What is the shear wall?
In structural engineering, a shear wall is a vertical element of a seismic force-resisting system that is designed to resist in-plane lateral forces, typically wind and seismic loads. In many jurisdictions, the International Building Code and International Residential Code govern the design of shear walls. A shear wall resists loads parallel to the plane of the wall. Collectors, also known as drag members, transfer the diaphragm shear to shear walls and other vertical elements of the seismic force-resisting system. Shear walls are typically constructed from materials such as concrete or masonry.
Shear forces can also be resisted by steel braced frames which can be very effective at resolving lateral forces but may be more expensive. When a structural member experiences failure by shear, two parts of it are pushed in different directions, for example, when a piece of paper is cut by scissors. Shear walls are particularly important in large, or high-rise buildings, or buildings in areas of high wind and seismic activity. Shear walls can be positioned at the perimeter of buildings or they may form a shear core – a structure of shear walls in the center of a building, typically encasing a lift shaft or stairwell. Lateral pressures tend to create a rotational force on the shear wall which, due to the shear wall acting as one member, produces a compression force at one corner and a tension force at another. When the lateral force is applied from the opposite direction, this ‘couple’ is reversed, meaning that both sides of the shear wall need to be capable of resolving both types of forces.
Functions of Shear Wall
1- Providing Lateral Strength to the building: Shear Wall must provide lateral shear strength to the building to resist the horizontal earthquake forces, wind forces and transfer these forces to the foundation.
2-Providing Lateral Stiffness to the building: Shear Walls provide large stiffness to building in the direction of their orientation, which reduces lateral sway of the building and thus reduces damage to the structure.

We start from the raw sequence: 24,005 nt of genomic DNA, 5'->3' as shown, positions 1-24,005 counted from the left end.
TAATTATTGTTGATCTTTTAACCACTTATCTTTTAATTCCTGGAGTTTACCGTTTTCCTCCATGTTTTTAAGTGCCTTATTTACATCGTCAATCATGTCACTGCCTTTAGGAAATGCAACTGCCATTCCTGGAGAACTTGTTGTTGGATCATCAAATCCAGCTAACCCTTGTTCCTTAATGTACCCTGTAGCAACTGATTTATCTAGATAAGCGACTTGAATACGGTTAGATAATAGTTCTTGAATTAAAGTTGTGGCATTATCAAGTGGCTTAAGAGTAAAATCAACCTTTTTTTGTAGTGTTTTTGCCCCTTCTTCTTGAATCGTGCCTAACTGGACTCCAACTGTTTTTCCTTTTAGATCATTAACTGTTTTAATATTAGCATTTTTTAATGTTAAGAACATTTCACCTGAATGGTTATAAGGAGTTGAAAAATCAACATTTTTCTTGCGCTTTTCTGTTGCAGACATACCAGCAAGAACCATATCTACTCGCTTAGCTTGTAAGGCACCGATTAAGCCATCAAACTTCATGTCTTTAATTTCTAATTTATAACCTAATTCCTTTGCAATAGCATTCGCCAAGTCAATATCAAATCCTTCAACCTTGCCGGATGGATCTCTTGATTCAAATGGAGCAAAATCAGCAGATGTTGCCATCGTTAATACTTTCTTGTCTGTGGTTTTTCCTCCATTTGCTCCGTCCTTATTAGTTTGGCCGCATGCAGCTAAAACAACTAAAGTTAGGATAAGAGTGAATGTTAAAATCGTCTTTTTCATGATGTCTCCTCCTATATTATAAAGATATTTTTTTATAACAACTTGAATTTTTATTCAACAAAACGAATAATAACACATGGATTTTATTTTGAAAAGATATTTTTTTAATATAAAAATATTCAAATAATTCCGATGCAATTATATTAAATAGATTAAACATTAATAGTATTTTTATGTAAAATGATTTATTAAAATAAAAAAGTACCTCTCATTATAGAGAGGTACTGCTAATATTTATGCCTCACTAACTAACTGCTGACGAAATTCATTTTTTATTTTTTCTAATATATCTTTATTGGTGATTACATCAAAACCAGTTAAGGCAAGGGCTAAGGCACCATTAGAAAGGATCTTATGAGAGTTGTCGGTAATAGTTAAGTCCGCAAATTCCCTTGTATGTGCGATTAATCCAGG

What are Columns and functions?
Difference between them Visually
Just by visual inspection, you could say that columns are a bit less wide than shear walls; and you could already answer the reason that why the shear wall is absent in low-rise structures as compared to the must-to-have presence in high-rise sky-scrappers and buildings.
Difference between them in purpose
The reason to provide a shear wall is to strengthen the building against seismic forces due to the fact that shear wall resists lateral load by initiating the shear deformation, hence named shear wall; instead of flexural and buckling deformation in case of columns, which is very dangerous and the primary reason for column failure in buildings.
The difference from a Strength point of view
Now let’s examine the strength characteristics of both the members; Columns in a building are provided to transfer the imposed loads either through-beam or without beam into the foundation directly underneath. Columns transfer these loads by using the crushing or compressive strength of the concrete. However, the column is very weak in the case of lateral load, buckling load, or shear load. Shear wall, on the other hand, is designed to resist lateral load by shear strength or shear action.
Difference Concrete column and Shear wall
(a) American Standard – 1.0 %
(b) British Standard – 0.4 %
(a) American Standard – 0.25%
(b) British Standard – 0.4 %